I went to see Innocence by Lucile Hadzihalilovic at the local film festival, when it was playing, and I was enthralled. It was set in a boarding school for girls, but instead of getting an education there, the girls were being prepared for their role in the patriarchal society. It wasn’t as straightforward as that, but that was the allegory. The film has an oppressive atmosphere that is present everywhere, although you can never quite catch the cause of it. Seemingly mundane and innocent things happen on screen, but you feel like something really bad is going on. You expect the feeling to turn into something violent at any moment, but it never does.
As a child growing up, you are expected to accept many things without an explanation. In certain situations, that can feel oppressive and even threatening. Many of those things directly affect you, but you are still expected to just nod and accept them without any understanding of what is really happening. The film depicts young girls being molded into young women fitting into the role reserved for them by the patriarchal society without the girls understanding what is happening. The atmosphere makes you feel it through their experience – you don’t understand what is happening, but you have a feeling that it is something bad.
My head still spins at the way the film is put together. Naturally, I was disappointed, when I missed Hadzihalilovic’s follow up, Évolution, in a later edition of the same local film festival. Later I jumped at the chance, when I saw that Orion was playing it as their film of the month.
Èvolution takes the exact same point of view as Innocence. The film is about girls growing up in a world, where they don’t understand things happening to them, and they experience said things as threatening. This time around, it is not molding them into their role as women in patriarchal society, but about puberty – them turning physically from girls into women capable of birth.
Just as with Innocence, it is quite difficult to wrap your head around everything that is happening in Évolution. I went and read a bunch of reviews about the film, when I was thinking about what to write about the film in this blog. Even most of the positive ones seemed to conclude that in the end this film won’t give up its secrets and you just have to accept it as an enthralling but impenetrable piece. I don’t agree.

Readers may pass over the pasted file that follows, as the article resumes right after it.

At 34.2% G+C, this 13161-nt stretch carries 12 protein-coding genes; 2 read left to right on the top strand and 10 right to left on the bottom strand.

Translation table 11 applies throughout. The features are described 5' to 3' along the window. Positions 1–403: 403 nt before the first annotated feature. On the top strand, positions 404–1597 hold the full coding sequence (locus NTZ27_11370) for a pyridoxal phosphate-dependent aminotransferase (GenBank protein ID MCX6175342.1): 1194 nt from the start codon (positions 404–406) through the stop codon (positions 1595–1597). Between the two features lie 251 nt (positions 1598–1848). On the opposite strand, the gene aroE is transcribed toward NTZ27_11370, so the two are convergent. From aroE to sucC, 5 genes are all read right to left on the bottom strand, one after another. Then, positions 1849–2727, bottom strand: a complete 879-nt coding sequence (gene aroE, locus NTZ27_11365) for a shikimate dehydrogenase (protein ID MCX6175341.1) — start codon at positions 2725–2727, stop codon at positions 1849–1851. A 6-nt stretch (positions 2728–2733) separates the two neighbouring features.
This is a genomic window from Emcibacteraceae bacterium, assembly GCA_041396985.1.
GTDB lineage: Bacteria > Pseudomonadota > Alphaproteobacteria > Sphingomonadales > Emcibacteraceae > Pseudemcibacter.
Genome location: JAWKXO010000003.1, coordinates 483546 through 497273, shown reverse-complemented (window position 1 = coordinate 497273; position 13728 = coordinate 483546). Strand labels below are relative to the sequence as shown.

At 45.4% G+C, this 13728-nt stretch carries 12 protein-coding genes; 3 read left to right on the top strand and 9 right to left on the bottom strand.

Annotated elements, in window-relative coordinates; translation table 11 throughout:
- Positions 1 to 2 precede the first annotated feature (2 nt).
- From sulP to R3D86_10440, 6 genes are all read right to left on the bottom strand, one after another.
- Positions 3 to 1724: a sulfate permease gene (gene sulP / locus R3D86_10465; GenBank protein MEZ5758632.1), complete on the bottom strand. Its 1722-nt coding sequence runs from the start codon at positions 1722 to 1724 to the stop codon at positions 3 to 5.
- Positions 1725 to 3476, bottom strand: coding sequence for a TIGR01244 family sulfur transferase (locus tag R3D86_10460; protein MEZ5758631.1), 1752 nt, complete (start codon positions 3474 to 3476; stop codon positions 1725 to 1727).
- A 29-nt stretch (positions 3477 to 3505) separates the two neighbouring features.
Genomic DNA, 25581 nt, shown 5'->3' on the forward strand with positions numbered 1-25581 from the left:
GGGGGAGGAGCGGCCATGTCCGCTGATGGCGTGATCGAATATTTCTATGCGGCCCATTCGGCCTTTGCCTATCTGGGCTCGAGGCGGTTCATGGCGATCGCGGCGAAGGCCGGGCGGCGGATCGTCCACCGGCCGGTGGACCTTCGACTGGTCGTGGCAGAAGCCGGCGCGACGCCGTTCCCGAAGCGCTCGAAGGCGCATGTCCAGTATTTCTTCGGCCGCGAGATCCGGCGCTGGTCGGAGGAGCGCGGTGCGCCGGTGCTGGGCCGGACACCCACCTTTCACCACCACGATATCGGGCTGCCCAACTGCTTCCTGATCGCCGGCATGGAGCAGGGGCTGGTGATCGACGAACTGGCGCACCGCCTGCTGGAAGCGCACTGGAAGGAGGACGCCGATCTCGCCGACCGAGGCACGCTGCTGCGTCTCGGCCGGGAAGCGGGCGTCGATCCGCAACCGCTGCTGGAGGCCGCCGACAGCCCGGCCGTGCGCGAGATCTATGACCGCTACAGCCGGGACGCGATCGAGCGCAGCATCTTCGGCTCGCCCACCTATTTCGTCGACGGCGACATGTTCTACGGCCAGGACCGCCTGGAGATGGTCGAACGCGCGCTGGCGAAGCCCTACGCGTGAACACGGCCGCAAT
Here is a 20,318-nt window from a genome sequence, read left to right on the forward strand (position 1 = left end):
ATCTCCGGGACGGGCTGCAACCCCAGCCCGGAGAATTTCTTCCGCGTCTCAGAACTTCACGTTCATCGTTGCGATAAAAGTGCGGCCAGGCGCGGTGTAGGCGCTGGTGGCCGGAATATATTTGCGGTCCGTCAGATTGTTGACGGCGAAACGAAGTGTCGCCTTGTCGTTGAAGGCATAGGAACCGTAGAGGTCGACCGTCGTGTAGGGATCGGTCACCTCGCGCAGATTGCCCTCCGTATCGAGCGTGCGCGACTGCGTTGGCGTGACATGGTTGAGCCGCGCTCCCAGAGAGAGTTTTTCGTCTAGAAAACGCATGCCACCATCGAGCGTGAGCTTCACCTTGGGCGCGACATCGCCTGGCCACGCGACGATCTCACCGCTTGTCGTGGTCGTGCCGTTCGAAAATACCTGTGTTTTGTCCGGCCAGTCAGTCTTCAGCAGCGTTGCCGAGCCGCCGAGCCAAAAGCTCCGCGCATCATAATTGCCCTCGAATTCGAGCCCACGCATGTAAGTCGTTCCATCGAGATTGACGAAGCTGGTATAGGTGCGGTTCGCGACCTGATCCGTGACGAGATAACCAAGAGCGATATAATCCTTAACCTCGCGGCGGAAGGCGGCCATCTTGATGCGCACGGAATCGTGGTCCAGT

This time around Hadzihalilovic just fudges things up a bit more in her allegories. The girls are boys on screen. The adults are all depicted as red haired women with blank and bleached faces that have some alien things on their backs. Sex is a weird ritual performed hidden from the eyes of the girls. Menstruating is a horrifying disease nobody tells you about. And finally birth is some parasite sucking you dry.
In Innocence, you could mostly trust, that if you were seeing a woman on screen, it was a pretty identical woman, when interpreted through the allegory of the film. Here you can’t trust that anymore, but with a bit more work everything still becomes clear. I assume that the allegory shows in more physical and thus more visual ways here, because the change being depicted is more physical and visual, than it was in Innocence.
My head spins again. How can you build such an experience on screen with such acuity. Nothing is what it looks like, because everything is experienced through the eyes of someone, who does not understand anything about what is happening, but when you finally catch up with it, it all makes sense, but doesn’t reduce from what you just experienced. Hadzihalilovic is truly a genius director and I will be certain to keep up with her future works.
Just see this film. Don’t give up on it. Sit through it and concentrate. Spend time on it afterwards. When it finally opens up to you, wonder at the way it is put together, wonder at the way everything seems to perfectly fit together like a beautiful puzzle. The thing is, it doesn’t end there, it isn’t just a magically perfect piece of film making genius. It is also a film, that tells a very strong story. The story is rarely told, although it is very important. It teaches you about humanity. I feel kind of embarrassed at this point by the praise I’m heaping on this film, but the thing is, I have one final piece of it – the weird way the film is put together is there not just because Hadzihalilovic can do it, it’s there because it supports the story she is telling. Just see this film.
- Director: Lucile Hadzihalilovic
- Watched on: 17th Feb 2017
- Watched at: Orion